Tuesday, 1 April 2014

Return to Delaval Hall

We had a State Visit from Princess Charlotte a couple of weekends ago (time passes too quick these days!).  Helen and Martin brought Bill his birthday present, some exotic beer from Dunham Massey, a National Trust property near them. One of the beers is labelled 'Sanctuary from the Trenches'. 



Dunham is commemorating WWI by returning the Hall to the military hospital it was during that war (you know, like they did in Downton Abbey?). Anyhow, they came up and she had the plan of going to see Belsay Hall or the like rather than our usual routine of just sitting around admiring Charlotte.

Couldn't decide which I liked best...



I suggested Seaton Delaval Hall, as none of them had been. So that is what we did, following an enormous lunch at Shiremore Farm (a pub/restaurant).  Bill joined us up to the National Trust, our plan for the motorhome adventures being to visit some of these places rather than driving over to the continent this year.  Bill has already started planning trips to those with interwar decor, but our first trip will likely be to a place with a Mitford connection.



I've already told you all I can about Delaval Hall



It was a very cold day, but fortunately the wind wasn't bad. 

Looking up in one of the octagonal rooms either side of the front door.

The ceiling of the entry hall.

Looking through the central hall to the back of the house.


Even if the views were bad (and they are brilliant), the light
from all these enormous windows is fabulous.


The central hall of this building is having some repairs and so we couldn't see all there was. I was glad that we hadn't paid an entry fee (other than joining of course) as I would have felt a bit cheated. 

Queen Helen.  Charlotte knew the word 'king'; she's going
to be a royalist rather than a republican I gather.


In one of the octagonal rooms Helen found a children's dress up box with crowns and masks. We admired the soft, thick styrofoam like material of the masks, obviously hand crafted; Helen said they were far more comfortable than the usual store-bought masks. I thought it looked like a fun craft project.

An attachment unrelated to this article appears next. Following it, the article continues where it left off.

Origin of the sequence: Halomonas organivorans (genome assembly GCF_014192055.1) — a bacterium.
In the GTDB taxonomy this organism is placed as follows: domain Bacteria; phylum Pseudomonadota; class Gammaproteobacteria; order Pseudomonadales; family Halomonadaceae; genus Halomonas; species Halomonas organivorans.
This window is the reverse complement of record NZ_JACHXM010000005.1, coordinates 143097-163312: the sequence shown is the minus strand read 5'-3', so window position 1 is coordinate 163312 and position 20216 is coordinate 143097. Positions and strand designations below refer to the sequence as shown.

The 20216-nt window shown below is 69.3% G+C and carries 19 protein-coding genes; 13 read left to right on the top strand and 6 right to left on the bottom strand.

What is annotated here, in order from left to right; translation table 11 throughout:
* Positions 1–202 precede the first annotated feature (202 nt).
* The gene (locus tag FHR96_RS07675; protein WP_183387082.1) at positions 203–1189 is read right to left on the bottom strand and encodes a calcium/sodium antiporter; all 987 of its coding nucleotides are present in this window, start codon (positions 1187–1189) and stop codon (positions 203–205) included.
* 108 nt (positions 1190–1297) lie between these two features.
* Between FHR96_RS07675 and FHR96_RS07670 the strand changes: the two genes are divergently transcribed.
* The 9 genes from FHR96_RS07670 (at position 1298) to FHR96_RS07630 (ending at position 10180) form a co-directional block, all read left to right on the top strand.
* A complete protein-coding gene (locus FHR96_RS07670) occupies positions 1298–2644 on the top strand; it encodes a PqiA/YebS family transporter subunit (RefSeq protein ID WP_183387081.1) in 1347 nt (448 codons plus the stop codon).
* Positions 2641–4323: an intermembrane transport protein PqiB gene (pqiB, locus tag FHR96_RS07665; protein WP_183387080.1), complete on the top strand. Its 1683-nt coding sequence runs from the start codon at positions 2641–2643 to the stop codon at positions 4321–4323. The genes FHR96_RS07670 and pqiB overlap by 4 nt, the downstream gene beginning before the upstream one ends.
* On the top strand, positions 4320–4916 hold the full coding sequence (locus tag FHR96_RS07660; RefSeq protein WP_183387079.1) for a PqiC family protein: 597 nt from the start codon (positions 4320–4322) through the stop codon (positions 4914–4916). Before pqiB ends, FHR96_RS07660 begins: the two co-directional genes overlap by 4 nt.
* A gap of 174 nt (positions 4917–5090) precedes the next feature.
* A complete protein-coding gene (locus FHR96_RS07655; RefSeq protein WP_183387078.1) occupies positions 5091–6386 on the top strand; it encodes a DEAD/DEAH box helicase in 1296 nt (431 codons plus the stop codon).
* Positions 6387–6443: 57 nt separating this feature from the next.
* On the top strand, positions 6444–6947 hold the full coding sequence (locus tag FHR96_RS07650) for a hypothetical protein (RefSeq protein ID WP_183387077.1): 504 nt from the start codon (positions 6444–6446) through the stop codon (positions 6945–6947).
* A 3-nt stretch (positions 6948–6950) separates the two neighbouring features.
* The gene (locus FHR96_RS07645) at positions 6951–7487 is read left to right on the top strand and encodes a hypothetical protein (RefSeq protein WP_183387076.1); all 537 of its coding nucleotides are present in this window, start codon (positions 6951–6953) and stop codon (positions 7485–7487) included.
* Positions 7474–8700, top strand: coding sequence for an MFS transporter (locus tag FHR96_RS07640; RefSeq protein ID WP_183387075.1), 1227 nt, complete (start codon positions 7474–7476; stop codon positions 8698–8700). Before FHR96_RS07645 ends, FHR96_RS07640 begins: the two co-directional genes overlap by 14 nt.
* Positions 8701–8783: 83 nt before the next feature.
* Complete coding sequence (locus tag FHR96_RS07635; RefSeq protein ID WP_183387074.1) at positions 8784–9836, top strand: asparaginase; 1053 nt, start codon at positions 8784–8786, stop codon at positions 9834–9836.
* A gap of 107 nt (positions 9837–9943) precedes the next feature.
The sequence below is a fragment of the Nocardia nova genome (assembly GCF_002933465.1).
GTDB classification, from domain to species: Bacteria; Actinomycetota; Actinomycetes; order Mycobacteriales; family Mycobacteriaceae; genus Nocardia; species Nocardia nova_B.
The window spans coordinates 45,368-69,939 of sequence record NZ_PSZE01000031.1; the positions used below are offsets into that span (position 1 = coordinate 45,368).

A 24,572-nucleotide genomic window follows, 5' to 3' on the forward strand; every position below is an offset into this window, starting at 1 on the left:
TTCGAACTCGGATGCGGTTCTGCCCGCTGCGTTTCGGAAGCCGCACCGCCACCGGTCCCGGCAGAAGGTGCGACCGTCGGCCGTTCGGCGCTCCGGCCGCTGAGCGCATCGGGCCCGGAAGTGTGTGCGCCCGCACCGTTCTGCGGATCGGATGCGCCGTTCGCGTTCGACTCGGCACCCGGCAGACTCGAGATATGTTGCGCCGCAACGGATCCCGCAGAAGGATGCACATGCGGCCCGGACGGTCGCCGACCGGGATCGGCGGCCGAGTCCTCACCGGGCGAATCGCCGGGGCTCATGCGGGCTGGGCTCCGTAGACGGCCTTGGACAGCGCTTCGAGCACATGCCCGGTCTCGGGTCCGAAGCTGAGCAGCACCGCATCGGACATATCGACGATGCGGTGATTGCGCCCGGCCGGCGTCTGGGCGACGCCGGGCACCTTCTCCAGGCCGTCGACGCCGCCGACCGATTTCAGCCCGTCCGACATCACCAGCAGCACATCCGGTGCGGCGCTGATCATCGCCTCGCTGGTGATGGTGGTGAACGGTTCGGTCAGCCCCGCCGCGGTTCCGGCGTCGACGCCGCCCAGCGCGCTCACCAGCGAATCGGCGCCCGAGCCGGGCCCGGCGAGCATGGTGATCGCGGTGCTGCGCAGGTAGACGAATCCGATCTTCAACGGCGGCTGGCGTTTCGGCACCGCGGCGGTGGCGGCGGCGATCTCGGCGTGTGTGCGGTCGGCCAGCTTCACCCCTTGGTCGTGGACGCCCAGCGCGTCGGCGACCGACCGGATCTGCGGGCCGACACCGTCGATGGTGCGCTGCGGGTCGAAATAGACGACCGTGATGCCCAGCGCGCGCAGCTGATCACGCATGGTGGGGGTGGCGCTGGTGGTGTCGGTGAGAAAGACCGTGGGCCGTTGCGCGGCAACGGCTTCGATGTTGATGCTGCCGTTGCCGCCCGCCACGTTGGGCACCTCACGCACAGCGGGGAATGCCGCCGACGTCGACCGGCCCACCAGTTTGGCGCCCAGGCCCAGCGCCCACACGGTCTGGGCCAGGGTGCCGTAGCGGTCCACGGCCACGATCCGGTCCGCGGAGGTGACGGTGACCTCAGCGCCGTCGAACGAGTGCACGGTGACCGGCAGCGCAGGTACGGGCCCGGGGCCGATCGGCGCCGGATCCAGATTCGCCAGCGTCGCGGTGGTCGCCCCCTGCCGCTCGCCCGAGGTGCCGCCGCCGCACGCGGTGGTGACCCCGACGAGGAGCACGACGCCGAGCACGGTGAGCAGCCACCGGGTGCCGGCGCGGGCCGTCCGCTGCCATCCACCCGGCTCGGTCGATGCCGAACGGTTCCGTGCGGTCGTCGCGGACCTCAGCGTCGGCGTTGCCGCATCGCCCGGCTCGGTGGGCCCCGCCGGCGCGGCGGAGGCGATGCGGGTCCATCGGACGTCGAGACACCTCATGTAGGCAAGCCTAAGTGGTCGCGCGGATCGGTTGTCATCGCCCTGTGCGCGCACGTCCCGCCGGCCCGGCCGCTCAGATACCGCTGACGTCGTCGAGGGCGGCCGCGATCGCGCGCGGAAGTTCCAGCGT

View from the front porch (obelisk in the distance).




I told Helen this obelisk marked the spot where one of the Delaval's died of a heart attack when out riding. In fact there is another obelisk on the north side of the estate which marks that spot. I've no idea what this one commemorates, if anything. Helen told me 'obelisk' was one of her favourite words as a child. I don't think I ever encountered the word until my first visit to London.



Though the rose garden was well cut back and the parterre was bare, there were plenty of daffs in the woods beyond the tall hedge that enclosed the garden.





Speaking of fun words, have you ever met a  ha-haI still remember seeing my first ha-ha, though I can't recall where we were. 

West side ha-ha

East side ha-ha.

They are common enough around stately homes that I don't have the same reaction as earned them their name, but some are quite striking in their invisibility and a fairly brilliant idea.  

5 comments:

sanda said...

So they are making the house into a military hospital? It looks quite fabulous and the entry hall is somewhat reminiscent of Downton/Highcleee. I cannot imagine the expense of the refurbishment. And no I have never heard the word ha-ha in this context! HAHA

Shelley said...

Sanda - Sorry, I've confused the issue telling about two different places; never mind. There is something vaguely the same about most of these places - the scale, the gardens, the echoes of history. Hope to see Highclere Castle sometime this year....

Beryl said...

Great pictures of that house! And I like the livestock connection with the Haha. Highclere is open until May, isn't it? When we are in Ireland next week, we should get over to London and I am trying to interest my husband in spending a day visiting the Castle. (It will never happen, but he'll give in a some smaller stuff.)

Shelley said...

Beryl - I'd forgotten all about your trip to Ireland! London and Highclere Castle in addition to Ireland - that's pretty ambitious plans! Looking forward to hearing all about your trip!

Carolyn said...

What a stunning building! I would love to visit your neck of the woods one day. I take it you didn't read Asterix and Obelix as a child then?! :)